Maulana Masood Azhar
Even as it faced a Chinese veto on designating Masood Azhar a terrorist at the United Nations Security Council, India scored a major victory at the Financial Action Task Force that looks into terror financing that held its plenary in Buenos Aires this week.
Pakistan has failed to penalise or curb the activities of any of the terror groups [designated by the UNSC]. India raised the issue at the International Cooperation Review Group (ICRG) in Argentina. Other countries supported India and now Pakistan has to submit a compliance report during the next session in February 2018, Home Ministry and External Affairs Ministry officials confirmed to The Hindu .
The win for Indian negotiators was significant, said an MEA official, as it came even as China vetoed the latest bid to have Jaish-e-Mohammad chief Masood Azhar designated at the UNSC.
“China tried hard to defend Pakistan during the FATF proceedings,” the official said, “But unlike at the UN, two speaking countries are needed to block consensus, and China was isolated there.”
According to the directive of the FATFs’ International Cooperation Review Group (ICRG), Pakistan has been asked to report again in February on action taken against designated terror groups such as the Lashkar-e-Taiba and its off-shoots Jamaat-ud Dawa and Falah-i-Insaniyat.
Also for the first time, Pakistan’s Central Bank, the State Bank of Pakistan (SBP), has been asked specifically to report on its work in shutting off the finances to the groups. A report on “SBP’s enforcement activity as it relates to ensuring compliance of the statutory regulatory orders [on terror financing] and penalising non compliance” has been demanded, according to the ICRG report.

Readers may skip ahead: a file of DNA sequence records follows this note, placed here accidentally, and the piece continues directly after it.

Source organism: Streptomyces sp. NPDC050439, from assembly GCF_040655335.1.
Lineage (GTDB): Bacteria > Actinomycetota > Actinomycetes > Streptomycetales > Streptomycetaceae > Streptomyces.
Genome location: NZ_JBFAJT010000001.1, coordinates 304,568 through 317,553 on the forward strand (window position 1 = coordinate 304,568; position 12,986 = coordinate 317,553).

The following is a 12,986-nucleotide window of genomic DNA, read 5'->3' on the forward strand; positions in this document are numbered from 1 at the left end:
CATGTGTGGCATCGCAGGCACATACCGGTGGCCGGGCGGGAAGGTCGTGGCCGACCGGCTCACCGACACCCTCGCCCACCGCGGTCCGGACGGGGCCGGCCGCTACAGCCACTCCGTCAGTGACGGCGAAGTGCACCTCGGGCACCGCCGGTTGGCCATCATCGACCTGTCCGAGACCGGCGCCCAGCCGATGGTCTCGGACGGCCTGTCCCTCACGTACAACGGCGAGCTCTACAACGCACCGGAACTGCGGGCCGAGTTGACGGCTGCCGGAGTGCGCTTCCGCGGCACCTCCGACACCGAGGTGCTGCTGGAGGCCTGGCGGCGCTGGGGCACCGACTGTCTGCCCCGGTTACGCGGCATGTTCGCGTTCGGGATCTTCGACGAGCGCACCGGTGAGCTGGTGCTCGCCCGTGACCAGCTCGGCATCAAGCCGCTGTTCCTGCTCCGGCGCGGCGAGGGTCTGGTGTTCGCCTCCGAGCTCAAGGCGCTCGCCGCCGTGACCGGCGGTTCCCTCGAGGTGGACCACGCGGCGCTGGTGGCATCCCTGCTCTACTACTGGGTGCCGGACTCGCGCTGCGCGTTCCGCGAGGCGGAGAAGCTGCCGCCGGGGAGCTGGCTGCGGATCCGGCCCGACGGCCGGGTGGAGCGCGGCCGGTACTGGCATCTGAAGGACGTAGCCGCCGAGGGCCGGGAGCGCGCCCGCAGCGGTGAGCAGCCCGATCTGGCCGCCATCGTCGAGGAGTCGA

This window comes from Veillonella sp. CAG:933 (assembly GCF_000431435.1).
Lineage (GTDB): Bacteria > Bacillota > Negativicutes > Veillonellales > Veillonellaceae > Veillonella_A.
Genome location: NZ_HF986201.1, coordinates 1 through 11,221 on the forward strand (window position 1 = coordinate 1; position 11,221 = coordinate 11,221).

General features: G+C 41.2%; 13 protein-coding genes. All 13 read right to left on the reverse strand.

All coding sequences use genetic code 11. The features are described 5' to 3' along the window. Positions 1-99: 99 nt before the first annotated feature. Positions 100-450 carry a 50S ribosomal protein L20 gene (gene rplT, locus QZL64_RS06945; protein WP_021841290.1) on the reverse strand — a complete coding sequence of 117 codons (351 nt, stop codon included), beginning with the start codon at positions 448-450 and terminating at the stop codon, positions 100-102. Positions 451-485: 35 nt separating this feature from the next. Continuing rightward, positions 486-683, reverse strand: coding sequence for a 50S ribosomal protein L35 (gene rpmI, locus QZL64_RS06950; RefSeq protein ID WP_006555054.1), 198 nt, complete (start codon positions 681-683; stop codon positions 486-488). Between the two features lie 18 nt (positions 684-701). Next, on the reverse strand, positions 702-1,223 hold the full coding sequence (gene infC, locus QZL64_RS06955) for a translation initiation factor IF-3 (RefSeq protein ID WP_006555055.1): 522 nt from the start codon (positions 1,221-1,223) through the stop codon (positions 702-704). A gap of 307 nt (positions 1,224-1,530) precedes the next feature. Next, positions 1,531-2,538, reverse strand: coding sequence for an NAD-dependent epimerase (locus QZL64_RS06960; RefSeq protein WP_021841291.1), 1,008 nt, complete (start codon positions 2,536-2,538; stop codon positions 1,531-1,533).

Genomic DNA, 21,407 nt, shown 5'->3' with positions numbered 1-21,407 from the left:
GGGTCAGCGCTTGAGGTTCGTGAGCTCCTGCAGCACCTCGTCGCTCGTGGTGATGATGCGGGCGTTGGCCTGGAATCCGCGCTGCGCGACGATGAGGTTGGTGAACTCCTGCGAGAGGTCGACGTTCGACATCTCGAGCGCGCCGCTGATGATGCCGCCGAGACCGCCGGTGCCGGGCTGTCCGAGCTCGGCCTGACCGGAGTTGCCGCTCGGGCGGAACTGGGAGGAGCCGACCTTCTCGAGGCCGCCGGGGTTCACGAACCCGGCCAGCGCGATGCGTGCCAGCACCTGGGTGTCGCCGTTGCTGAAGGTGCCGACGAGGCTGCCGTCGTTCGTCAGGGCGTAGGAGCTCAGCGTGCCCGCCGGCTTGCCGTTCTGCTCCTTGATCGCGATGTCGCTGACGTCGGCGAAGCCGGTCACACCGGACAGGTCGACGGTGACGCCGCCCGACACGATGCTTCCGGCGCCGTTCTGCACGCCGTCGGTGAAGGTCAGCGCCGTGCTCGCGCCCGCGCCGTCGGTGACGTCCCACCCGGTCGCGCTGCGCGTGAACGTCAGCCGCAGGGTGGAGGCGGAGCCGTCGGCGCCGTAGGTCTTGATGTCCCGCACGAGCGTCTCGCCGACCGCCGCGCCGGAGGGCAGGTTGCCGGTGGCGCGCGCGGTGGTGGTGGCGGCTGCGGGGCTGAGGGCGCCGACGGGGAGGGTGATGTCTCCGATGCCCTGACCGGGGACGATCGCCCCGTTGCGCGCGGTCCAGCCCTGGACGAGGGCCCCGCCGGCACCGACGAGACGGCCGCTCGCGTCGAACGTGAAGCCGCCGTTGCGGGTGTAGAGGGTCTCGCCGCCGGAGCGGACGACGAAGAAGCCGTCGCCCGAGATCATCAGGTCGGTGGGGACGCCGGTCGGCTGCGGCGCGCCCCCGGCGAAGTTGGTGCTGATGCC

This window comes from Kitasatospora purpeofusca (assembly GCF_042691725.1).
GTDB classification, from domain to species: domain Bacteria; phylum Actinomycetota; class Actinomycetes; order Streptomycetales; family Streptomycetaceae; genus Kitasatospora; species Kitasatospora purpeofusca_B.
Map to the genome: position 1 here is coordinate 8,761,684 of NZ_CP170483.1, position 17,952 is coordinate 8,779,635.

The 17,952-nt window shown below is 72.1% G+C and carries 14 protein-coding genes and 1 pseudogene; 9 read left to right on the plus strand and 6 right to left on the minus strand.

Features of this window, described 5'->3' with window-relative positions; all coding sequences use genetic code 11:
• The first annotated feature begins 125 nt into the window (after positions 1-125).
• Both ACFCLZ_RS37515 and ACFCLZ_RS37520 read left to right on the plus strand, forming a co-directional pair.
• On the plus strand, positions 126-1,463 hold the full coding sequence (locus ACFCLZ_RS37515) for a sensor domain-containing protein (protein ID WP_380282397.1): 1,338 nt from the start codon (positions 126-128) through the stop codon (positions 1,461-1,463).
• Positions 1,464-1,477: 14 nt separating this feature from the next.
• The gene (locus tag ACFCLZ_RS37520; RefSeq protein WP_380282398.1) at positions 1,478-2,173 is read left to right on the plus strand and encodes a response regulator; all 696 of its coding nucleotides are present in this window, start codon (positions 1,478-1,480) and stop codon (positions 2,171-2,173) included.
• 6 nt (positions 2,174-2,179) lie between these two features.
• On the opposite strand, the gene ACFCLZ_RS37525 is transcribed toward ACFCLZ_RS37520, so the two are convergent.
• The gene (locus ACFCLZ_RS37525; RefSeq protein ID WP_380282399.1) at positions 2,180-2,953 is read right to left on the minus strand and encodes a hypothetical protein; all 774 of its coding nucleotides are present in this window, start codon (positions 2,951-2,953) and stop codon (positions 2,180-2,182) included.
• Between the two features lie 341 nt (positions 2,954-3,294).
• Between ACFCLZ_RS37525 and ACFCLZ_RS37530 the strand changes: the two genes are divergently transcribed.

During previous FATF sessions, India had raised the funding of the groups and leaders like 26/11 mastermind Hafiz Saeed, who openly addressed rallies and raised funds in Pakistan as well as LeT commander Zaki-Ur Rahman Lakhvi, who received bail in the Pakistani trial court hearing the Mumbai attacks case.
In addition, volunteers of the Falah-i-Insaniyat Foundation (FIF), also run by Hafiz Saeed, have travelled to Syria and other countries on alleged “charity missions”, all of which is proscribed by the UN Security Council 1267/1373 rules.
While officials concede the 37-member FATF is a voluntary group, without much power to enforce its ruling, it works through “peer pressure” and “naming and shaming” countries into compliance on terror finance by putting them on “grey lists and black lists”.
“Pakistan is obviously not immune to their orders, and is also facing growing pressure from the US to cooperate,” an MEA official privy to the process told The Hindu .
In January this year, Pakistani authorities detained Hafiz Saeed in Lahore — an action understood to have been taken to avoid any negative reference at the FATF in February. During that session India raised the issue of another front of the JuD, the Tehreek-e-Azaadi Jammu and Kashmir (TAJK). Pakistan banned the TAJK barely days before the FATF’s next plenary in Spain in June 2017.
Officials in New Delhi and Washington said they hope the FATF move will ensure that Pakistan curtails activities of all groups under the scanner, and keep Hafiz Saeed in detention for the foreseeable future.